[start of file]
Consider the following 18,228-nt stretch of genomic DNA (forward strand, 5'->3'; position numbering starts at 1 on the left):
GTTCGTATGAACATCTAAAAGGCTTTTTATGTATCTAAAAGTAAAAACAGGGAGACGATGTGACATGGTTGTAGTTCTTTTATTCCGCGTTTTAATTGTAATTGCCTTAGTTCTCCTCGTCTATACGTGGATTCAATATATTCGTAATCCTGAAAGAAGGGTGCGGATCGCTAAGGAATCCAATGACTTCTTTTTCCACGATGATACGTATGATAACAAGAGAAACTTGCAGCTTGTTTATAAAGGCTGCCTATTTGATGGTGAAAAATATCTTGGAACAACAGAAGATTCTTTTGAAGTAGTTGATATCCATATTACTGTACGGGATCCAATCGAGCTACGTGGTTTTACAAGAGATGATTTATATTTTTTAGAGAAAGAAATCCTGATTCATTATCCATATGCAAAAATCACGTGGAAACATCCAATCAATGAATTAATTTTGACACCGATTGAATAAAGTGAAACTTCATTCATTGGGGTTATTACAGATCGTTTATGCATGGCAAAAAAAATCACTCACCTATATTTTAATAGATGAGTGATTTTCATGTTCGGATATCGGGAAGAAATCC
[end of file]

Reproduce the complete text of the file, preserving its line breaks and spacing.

Consider the following 18,228-nt stretch of genomic DNA (forward strand, 5'->3'; position numbering starts at 1 on the left):
GTTCGTATGAACATCTAAAAGGCTTTTTATGTATCTAAAAGTAAAAACAGGGAGACGATGTGACATGGTTGTAGTTCTTTTATTCCGCGTTTTAATTGTAATTGCCTTAGTTCTCCTCGTCTATACGTGGATTCAATATATTCGTAATCCTGAAAGAAGGGTGCGGATCGCTAAGGAATCCAATGACTTCTTTTTCCACGATGATACGTATGATAACAAGAGAAACTTGCAGCTTGTTTATAAAGGCTGCCTATTTGATGGTGAAAAATATCTTGGAACAACAGAAGATTCTTTTGAAGTAGTTGATATCCATATTACTGTACGGGATCCAATCGAGCTACGTGGTTTTACAAGAGATGATTTATATTTTTTAGAGAAAGAAATCCTGATTCATTATCCATATGCAAAAATCACGTGGAAACATCCAATCAATGAATTAATTTTGACACCGATTGAATAAAGTGAAACTTCATTCATTGGGGTTATTACAGATCGTTTATGCATGGCAAAAAAAATCACTCACCTATATTTTAATAGATGAGTGATTTTCATGTTCGGATATCGGGAAGAAATCC